What are the benefits of taking your coffee maker’s main filter out to clean it?
What happens if you drink coffee that’s been brewed with water that’s got limescale deposits in it? What would happen to your health if you came into contact with this?
There are plenty of coffee makers that exist today that make the entire brewing process easy and satisfying. Coffee lovers can create a perfect, full-bodied cup with just a push of a button nowadays. Our morning coffee is a critical part of our lives which is why we have experts patiently waiting for our next order. With their help, we can get the perfect cup of coffee every time without needing to pour a single drop.
Coffee makers have been an essential part of our lives for a long time, but sometimes they need a little work to keep them performing so well. In this case, descaling is the answer.
Each time your coffee maker boils water, there is a build-up of mineral deposits on the heating element. These deposits could spell disaster for the machine if left to build up too much, with magnesium and calcium being the worst offenders. It’s a particular concern if you live in an area with hard water, which will happen far quicker – magnesium and calcium are common contaminants in hard water.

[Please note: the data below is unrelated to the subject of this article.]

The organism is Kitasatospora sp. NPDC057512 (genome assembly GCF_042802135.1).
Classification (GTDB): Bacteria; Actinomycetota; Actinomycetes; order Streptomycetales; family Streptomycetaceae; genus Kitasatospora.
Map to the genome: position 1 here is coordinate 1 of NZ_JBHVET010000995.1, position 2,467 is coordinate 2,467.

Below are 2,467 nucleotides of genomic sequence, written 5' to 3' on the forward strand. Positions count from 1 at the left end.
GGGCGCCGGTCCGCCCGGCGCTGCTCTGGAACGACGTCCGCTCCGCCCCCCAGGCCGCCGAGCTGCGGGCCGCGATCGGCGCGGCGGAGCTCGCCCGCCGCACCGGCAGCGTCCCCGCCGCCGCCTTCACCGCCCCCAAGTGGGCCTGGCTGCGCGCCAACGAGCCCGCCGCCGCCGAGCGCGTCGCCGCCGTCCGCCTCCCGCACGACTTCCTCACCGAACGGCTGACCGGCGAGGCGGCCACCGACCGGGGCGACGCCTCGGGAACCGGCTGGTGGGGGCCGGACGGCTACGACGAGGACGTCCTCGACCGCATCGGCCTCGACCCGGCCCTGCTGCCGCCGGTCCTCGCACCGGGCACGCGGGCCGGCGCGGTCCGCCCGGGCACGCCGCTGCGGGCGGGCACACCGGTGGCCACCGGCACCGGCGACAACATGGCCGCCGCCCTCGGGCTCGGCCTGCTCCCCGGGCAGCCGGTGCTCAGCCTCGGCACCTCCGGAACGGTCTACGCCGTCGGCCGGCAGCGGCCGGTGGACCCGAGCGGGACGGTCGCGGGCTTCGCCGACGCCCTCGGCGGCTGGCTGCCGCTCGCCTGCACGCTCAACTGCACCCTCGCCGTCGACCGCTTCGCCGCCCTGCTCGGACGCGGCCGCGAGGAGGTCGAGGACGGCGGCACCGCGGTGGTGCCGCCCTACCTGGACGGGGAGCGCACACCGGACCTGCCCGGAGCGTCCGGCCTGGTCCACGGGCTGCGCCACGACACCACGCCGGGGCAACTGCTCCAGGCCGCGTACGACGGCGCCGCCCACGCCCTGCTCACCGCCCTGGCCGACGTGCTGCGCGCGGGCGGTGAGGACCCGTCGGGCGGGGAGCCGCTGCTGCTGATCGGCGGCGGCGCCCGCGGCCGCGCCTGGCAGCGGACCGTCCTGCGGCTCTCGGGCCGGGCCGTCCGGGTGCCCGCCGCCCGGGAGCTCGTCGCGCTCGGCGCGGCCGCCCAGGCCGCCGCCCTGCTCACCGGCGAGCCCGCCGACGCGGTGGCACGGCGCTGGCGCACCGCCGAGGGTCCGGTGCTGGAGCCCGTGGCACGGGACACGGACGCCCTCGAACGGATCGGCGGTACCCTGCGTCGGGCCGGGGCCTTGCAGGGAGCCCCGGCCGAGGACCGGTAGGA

Over time, these deposits will gradually harden on coffee carafes and other internal parts of coffee makers. This makes it harder to clean them and ultimately compromises their effectiveness. Your coffee maker will struggle if you let a thick layer of limescale build-up on the shower filters.
Leaving these deposits on your coffee maker will block water flow, stop the machine from accurately gauging the temperature of your coffee, and make it work harder to brew your cups. This is because too much limescale can lead to a weaker flavor and even clog the water, which can result in damage to the intake and exhaust system.
Regular descaling is required to break down deposits that have built up, which can lead to a worse experience for you and your brewer. We show you step-by-step how to clean your coffee maker.